On Tuesday, Texas voters did as Texas voters historically do: They sent the full slate of Republican statewide candidates back to office. Those candidates faced varying degrees of difficulty—Senator Ted Cruz crawled his way to victory; Governor Greg Abbott and Attorney General Ken Paxton enjoyed more of a brisk sail—but the result was the same. The Republican Party maintained its grip on the state that so many believed would, at long last, go blue.
After two years of being barraged by books and articles forecasting a shift in Texas’s political alignment, Republicans might view Tuesday’s elections as a satisfying rebuke to that narrative. And in some ways they’d be right to: The national media’s coverage of Cruz’s Democratic challenger, Beto O’Rourke, who represents the state’s 16th Congressional District in the House, seemed to verge, in some cases, on the sycophantic, and I talked to no shortage of Republicans who delighted in O’Rourke’s loss not so much for Cruz’s victory but for the image of reporters and pundits tucking their tails. Yet another election, their thinking went, in which the gulf between coastal elites and real Americans was laid bare.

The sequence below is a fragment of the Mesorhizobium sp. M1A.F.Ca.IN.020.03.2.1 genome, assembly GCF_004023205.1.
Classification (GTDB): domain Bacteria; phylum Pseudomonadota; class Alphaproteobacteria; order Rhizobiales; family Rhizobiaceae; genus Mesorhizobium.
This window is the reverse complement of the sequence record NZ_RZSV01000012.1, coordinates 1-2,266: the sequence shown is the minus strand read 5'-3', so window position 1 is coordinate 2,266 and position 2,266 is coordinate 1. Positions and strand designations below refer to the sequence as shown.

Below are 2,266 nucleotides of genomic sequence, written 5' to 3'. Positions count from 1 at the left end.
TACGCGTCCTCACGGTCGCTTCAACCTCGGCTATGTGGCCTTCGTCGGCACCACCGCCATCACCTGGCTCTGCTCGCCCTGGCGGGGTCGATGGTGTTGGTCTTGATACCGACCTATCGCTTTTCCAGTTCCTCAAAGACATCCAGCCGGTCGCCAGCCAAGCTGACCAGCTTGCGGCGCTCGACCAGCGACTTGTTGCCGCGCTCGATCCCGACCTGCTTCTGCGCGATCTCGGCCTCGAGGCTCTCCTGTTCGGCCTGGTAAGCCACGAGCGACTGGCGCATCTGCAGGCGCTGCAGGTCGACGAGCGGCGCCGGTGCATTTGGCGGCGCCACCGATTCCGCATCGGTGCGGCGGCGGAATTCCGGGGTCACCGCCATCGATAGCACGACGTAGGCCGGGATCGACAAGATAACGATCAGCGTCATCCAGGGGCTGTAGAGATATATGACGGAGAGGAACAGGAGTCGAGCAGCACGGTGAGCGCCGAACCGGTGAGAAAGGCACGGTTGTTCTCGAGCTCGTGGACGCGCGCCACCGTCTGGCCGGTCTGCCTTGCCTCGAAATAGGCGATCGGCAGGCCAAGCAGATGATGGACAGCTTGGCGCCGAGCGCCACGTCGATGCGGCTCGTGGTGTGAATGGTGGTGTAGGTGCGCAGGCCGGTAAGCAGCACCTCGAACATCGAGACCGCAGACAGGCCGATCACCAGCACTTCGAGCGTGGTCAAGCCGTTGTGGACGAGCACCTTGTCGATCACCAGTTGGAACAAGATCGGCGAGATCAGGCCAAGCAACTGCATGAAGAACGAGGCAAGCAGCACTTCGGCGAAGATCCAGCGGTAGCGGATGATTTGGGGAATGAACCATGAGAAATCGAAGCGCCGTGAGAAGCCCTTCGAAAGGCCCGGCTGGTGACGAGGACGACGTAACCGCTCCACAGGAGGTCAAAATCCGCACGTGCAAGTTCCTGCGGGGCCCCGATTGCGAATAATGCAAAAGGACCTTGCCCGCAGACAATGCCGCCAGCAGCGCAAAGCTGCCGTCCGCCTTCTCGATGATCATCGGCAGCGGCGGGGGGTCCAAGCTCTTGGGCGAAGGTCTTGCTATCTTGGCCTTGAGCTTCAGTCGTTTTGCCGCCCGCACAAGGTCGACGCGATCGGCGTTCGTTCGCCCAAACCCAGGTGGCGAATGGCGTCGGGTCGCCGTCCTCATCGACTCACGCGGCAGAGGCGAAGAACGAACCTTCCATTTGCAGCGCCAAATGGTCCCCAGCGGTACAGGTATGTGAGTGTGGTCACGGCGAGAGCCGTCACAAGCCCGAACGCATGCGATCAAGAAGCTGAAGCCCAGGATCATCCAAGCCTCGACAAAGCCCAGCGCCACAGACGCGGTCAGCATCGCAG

As I wrote last night, O’Rourke’s loss stemmed in part from his inability to package his progressive vision in a way that proved palatable to the majority of Texas voters. Earlier this year, a Democratic representative up for reelection in a very liberal district, who requested anonymity for fear of backlash, told me he didn’t dare touch impeachment on the stump—it was too volatile a topic, he said, especially with low-hanging fruit such as health care and immigration up for grabs (this person won handily on Tuesday). It was curious, then, to see O’Rourke, in a state as red as Texas, tackle impeachment and other far-left proposals, such as the abolishment of Immigration and Customs Enforcement, head on.